The Jackie Robinson Story: As you strive to be the best, how important is character?

And just what was the key to his success? Jackie Robinson said it this way; “I never cared much about acceptance. What I cared about most about was respect”. What a story, and what a lesson for all of us to learn about character.

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“The Jackie Robinson Story”

As you strive to be the best, how important is character?

There is a force working in our nation today that is, I believe, more dangerous and destructive than anything else. What is it? The decay of our character.

But just what is character? The word “character” comes from a Latin word that is defined as

“a mark or distinctive quality in a person; a quality of moral excellence and strength”.

And as our America continues to move away from the seeking of moral excellence, we are getting closer and closer to our own destruction.

So, what do we do about it? We must Remember. Listen to this story, and as you read it, ask yourself, “Do I have the character to have handled that situation?”

It’s hard to believe there was ever a time in America when anyone would be denied the right to participate in all America had to offer, just because of the color of their skin. But it’s true. In 1940’s America, blacks were not allowed to enter certain restaurants. They had to go to their own schools, they were required to ride in the back of the bus, and they weren’t allowed to play Major League Baseball – they had to play in their own Negro League. Some of our greatest baseball players ever, Willie Mays, Hank Aaron, and others, started their pro careers playing in the Negro League. But just how was the color barrier broken?

There was a man, Branch Rickey, the President of the Brooklyn Dodgers, who wanted to bring black players into the major leagues, and he was looking for just the man to do that job. In 1945, Jackie Robinson, at age 26, joined the Kansas City Monarchs in the Negro League, and one of Branch Rickey’s scouts thought that he just might be good enough to play Major League Baseball. But when Robinson met with Rickey their talk was about more than just baseball. They talked about words like risk and danger. Robinson was told that if he played major league ball, he would be insulted, even attacked by players and fans that wanted to keep black players out of major league baseball. And that this would be his hardest job – that no matter how he was treated, no matter how hard they fought to keep him out, he could not fight back. If he even had one outburst, it might set back the integration of baseball for years. Rickey told Robinson that he could only play hard, but that he must ignore any abuses thrown at him. He must rely on his character to get him through.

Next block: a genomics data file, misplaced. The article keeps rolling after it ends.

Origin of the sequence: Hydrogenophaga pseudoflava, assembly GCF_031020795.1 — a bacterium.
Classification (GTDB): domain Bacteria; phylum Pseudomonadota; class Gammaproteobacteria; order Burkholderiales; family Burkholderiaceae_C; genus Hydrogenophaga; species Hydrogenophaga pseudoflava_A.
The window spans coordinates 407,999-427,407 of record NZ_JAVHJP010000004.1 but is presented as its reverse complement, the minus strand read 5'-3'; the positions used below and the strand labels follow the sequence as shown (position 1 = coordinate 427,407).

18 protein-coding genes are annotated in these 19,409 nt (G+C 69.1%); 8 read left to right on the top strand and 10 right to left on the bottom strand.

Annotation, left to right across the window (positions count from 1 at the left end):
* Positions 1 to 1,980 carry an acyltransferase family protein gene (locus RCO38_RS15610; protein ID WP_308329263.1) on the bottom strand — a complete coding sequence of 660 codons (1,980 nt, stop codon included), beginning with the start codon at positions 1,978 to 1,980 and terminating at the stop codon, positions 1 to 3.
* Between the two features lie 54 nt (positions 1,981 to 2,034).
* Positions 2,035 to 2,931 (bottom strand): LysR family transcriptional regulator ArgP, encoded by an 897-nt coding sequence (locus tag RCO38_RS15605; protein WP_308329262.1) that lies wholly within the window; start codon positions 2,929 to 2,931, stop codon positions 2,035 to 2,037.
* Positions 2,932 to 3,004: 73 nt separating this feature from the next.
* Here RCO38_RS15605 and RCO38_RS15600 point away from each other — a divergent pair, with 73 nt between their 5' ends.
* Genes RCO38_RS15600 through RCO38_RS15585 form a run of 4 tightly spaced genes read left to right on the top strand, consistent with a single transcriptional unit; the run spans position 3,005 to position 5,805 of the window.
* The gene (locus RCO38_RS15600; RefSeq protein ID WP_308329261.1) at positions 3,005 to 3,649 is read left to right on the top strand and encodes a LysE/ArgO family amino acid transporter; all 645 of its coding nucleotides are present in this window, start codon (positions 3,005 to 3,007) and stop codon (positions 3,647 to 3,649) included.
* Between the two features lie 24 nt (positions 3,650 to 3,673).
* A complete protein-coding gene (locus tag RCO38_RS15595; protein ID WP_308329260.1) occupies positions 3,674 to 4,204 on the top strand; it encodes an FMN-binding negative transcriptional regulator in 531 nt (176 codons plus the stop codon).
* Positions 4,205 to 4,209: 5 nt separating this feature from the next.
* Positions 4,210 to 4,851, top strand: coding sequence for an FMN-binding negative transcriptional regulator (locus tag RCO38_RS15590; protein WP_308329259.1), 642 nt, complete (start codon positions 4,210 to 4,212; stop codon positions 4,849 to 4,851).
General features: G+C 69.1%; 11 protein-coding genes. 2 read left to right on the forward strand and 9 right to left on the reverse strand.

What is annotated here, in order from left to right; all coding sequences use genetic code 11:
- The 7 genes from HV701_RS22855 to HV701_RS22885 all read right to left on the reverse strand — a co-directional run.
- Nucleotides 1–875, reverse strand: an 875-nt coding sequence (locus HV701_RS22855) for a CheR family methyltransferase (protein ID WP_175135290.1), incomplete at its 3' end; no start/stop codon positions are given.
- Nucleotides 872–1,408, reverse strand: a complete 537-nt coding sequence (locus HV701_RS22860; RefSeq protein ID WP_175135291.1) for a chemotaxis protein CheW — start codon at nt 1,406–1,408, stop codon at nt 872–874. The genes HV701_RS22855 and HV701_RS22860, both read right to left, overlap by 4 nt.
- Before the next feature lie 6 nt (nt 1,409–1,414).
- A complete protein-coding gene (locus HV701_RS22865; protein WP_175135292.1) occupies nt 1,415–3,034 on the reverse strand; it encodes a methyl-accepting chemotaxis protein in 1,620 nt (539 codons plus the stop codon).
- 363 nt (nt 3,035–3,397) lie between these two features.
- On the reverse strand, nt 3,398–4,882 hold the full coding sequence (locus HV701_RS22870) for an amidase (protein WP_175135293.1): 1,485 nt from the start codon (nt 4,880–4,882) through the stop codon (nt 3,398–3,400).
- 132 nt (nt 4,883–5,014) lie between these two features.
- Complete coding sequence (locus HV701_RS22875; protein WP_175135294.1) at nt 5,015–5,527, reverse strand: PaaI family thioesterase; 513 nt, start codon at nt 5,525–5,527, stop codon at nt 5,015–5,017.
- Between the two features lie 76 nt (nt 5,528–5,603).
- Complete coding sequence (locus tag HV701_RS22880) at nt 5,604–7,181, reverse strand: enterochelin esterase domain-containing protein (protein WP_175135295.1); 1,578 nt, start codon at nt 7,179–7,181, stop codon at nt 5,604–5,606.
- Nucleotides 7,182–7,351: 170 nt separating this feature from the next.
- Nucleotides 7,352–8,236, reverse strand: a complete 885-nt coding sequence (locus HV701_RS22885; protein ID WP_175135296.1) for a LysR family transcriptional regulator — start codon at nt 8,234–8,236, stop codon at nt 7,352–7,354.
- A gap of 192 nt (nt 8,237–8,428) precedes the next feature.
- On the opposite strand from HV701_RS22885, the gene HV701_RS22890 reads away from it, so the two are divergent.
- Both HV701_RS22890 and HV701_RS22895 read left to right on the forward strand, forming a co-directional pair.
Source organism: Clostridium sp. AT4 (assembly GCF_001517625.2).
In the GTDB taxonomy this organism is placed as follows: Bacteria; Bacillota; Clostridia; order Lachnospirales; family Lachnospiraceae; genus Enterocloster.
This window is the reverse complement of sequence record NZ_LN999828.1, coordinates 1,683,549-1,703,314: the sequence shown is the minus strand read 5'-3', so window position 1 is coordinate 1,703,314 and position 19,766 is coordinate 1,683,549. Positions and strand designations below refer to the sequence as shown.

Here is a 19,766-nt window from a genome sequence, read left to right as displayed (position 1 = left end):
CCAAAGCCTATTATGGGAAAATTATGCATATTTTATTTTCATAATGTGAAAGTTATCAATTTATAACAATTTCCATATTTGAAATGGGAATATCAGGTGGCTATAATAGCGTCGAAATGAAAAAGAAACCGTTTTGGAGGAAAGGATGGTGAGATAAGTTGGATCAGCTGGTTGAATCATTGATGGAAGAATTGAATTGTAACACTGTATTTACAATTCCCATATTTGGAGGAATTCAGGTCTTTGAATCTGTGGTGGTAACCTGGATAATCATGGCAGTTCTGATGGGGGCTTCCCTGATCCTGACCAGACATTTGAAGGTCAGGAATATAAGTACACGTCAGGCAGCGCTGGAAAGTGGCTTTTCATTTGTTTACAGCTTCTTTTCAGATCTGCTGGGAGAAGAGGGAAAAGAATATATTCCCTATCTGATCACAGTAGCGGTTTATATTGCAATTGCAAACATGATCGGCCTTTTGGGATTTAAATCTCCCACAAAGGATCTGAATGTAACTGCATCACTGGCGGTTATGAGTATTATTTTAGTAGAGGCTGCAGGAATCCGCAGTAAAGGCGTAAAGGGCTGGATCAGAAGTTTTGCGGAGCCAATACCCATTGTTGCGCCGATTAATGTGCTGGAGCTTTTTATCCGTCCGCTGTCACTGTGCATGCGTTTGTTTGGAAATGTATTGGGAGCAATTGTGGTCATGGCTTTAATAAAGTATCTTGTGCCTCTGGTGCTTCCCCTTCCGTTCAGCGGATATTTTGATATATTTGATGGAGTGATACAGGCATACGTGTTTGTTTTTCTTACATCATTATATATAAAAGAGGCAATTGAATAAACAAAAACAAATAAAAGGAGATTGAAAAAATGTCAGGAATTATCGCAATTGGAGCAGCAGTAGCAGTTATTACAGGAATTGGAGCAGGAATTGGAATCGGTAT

On April 15, 1947, Jackie Robinson became the first black player in major league baseball, and it was as hard, even harder, than he had ever imagined. Fans threw things at him, players would spit on him, pitchers threw fastballs at his head, some of his own players refused to play with him, he even received death threats. A lesser man would have given up – but not Jackie Robinson. His character as a man kept him going. Robinson later said that he had to fight hard against loneliness, abuse, and the knowledge that any mistake he made would be magnified because he was the only black man out there. And no matter what came his way, he kept his word to Branch Rickey and to himself – and the fans began to love and respect him.

In his ten years playing Major League Baseball he led the Dodgers to six National League championships and one World Series win. In 1949 he was voted the league’s most valuable player, and in 1962 he was voted into the National Baseball Hall of Fame.

And just what was the key to his success? Jackie Robinson said it this way; “I never cared much about acceptance. What I cared about most about was respect”. What a story, and what a lesson for all of us to learn about character.

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